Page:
Returning to the hallway that had been filled with cobwebs the previous evening, the adventurers opened the door at the end of it. Inside they saw a soldiers barracks covered in still more cobwebs. Naill took a step into the neglected room only to have a swarm of around 1500 spiders descend from a cluster of webs near the ceiling. After winning the ability to act before the spiders could reach him, Naill quickly dropped the torch he was carrying and slammed the door shut. Soon smoke billowed from under the door as the many webs were quickly consumed by fire and the explorers decided to search two other rooms before returning to see if the fire had died down.

The first of the two rooms was a nearly identical barracks to the one now on fire excepting that it was not covered in spider silk. A thorough toss of the place unfortunately yielded no loot. The second room that got checked was a slightly larger troop barracks with mostly the same furnishings save one: housed in this place was an ornate footlocker adorned with a placard that read “Contains type IV treasure”. The box was not secured by a trap or a lock, so the thief opened the lid to the strange storage case only to find it empty. Furthermore, there did not seem to be a false bottom or any other type of hidden compartment. Several party members ventured guesses as to what the meaning of this situation could be with the most interesting theory being that elsewhere in the castle there could be a magic lock that would work to reveal potentially hidden contents once affixed.

Returning to the room that had been lit afire, the door was reopened and Reardon crawled upon his belly to reach a previously spotted footlocker. On his way, he felt some discomfort as he moved over a couple of hard round marble sized objects. Collecting them, the half elf pushed himself back out of the room. Victory was realized when the thief discovered the lumps to be beautiful pearls worth approximately 80 gold pieces each. A total of eight pearls were discovered after another search was made of the floor below the smoke.Nothing but worn out boots were found in the foot locker Reardon had been attempting to reach.

Pressing further onward with apparent dreams of wealth and conquest, another room was opened where rotten sacks of potatoes and two, thirty gallon wooden drums of flour were found. Two additional doors led out of this room, one to the east and the other to the northeast. As the adventurers listened at the door to the east, they were dumbfounded by the sound of a large group of men singing a drunken tavern song. I would record a lyric or two from the jingle that I was urged to recreate in real time but I don’t wish to distract too much from the excitement of the retelling of this story with my magnificent and awe inspiring musical talents.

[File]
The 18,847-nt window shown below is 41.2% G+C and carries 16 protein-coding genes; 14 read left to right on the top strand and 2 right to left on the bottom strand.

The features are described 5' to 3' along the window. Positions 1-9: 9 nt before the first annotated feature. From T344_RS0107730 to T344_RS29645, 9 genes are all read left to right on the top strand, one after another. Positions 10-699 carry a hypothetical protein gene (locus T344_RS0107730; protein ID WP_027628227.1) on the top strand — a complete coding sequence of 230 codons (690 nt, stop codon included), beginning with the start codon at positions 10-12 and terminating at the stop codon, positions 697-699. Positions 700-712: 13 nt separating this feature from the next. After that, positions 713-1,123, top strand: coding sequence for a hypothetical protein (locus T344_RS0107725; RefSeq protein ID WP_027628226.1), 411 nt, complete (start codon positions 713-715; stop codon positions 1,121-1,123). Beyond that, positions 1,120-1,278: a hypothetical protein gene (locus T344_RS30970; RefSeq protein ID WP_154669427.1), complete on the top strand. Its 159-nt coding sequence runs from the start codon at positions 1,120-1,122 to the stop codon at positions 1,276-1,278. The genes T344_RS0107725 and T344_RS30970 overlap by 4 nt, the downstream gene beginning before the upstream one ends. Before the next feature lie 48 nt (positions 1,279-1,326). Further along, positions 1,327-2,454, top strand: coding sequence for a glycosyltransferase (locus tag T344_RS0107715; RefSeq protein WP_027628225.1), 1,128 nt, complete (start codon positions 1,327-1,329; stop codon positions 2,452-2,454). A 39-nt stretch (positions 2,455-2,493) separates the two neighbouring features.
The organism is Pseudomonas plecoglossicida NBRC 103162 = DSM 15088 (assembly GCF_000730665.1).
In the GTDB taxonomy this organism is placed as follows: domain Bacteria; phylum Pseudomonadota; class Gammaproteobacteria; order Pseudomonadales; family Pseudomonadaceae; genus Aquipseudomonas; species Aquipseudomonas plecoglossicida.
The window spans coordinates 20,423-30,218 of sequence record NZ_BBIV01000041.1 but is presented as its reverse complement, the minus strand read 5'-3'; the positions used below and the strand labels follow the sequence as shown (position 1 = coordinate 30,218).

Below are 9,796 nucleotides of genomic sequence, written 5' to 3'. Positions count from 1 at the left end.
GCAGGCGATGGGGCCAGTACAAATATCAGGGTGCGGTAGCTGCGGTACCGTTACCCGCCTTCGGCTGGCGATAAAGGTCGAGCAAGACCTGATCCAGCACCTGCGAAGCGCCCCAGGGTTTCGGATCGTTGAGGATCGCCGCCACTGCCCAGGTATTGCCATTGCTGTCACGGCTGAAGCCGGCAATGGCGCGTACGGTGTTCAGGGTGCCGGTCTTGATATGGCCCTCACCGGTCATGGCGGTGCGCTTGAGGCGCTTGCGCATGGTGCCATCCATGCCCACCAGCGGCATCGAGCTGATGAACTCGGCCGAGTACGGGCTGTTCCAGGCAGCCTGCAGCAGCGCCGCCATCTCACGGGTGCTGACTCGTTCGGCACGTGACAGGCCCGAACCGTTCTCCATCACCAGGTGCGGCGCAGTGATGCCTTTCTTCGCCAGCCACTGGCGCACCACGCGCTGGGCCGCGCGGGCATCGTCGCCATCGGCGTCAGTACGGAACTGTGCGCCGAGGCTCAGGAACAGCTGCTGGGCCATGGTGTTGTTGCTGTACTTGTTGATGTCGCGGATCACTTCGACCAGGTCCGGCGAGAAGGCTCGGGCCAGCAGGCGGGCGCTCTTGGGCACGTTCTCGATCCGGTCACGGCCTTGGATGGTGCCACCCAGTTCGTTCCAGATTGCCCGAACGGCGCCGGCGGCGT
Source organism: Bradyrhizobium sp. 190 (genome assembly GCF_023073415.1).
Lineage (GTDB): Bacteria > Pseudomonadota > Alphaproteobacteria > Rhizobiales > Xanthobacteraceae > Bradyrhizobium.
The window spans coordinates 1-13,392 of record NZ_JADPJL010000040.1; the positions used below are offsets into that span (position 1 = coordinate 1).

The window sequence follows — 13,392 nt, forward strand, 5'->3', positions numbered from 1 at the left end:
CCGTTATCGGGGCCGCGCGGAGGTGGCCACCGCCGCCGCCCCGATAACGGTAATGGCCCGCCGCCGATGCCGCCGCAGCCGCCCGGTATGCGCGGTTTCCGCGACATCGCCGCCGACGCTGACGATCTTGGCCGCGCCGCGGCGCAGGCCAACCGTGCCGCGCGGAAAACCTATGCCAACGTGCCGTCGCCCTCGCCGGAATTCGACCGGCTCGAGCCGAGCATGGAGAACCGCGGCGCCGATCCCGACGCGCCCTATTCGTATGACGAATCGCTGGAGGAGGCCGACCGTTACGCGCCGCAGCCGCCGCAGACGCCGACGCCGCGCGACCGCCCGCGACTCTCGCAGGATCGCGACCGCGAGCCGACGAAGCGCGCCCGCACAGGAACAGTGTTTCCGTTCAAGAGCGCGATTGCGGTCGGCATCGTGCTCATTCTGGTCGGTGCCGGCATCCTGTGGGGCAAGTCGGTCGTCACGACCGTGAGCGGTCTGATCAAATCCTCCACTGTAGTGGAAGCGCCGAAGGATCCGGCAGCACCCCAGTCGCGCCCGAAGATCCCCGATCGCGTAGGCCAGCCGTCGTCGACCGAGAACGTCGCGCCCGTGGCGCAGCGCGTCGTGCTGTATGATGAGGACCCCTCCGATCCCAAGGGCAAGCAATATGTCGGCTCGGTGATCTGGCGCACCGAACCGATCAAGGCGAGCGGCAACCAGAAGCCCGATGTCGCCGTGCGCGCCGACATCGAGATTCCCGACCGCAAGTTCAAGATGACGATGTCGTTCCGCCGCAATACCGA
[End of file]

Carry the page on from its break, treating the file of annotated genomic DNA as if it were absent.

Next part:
The door was opened with little trouble and the front ranks of our heroes were amazed to see that there were 25 skeletons seated at a long refectory table united in undead merriment. Reardon the ranger was the only one to win the element of surprise and chose to use his advantage to unleash an arrow attack he had readied prior to opening the door. Six arrows were loosed into the group of unaware revelers which unquestionably precipitated the ensuing hostilities. What followed was fifteen amazing rounds of bone crunching melee.

Almost immediately after taking to their feet, the skeleton horde split into two groups, one half crowded the doorway that the waylayers had recently opened and the other half cut north to an area as yet unexplored during the these expeditions to Xyntillan. Over the course of battle, several times, portions of the two groups were made to turn and run away by the two living clerics and the one paladin when each brandished the holy symbols of their respective deities. In the end, even as three skeletons armed with short swords tried to go north around the front line through unmapped hallways and rooms to mount an unsuccessful attack from behind, the forces of the living won out against the entire undead troop with an overly superior victory.

Sifting through the destruction, eleven of the short swords the skeletons bore were found to be serviceable and were stashed in the previous room next to the barrels of flour which at one point in the skirmish had been used to barricade a door. It was agreed upon by all of the party members that at some point they would return with a horse and cart to haul the valuables back to the town Savoy where they could be sold.

Only about an hour had passed since the castle had been entered but the spell casters had used a good portion of their spells and the decision was made to return to the relative safety of the stables to rest, study, and pray.

It was still only mid-morning on this 22st day of Tarsakh, 1367 DR or Dale-Reckoning.This is the seventh day in game time since the beginning of the campaign.

Loot gotten – 8 pearls @ an estimated 80 gold a piece.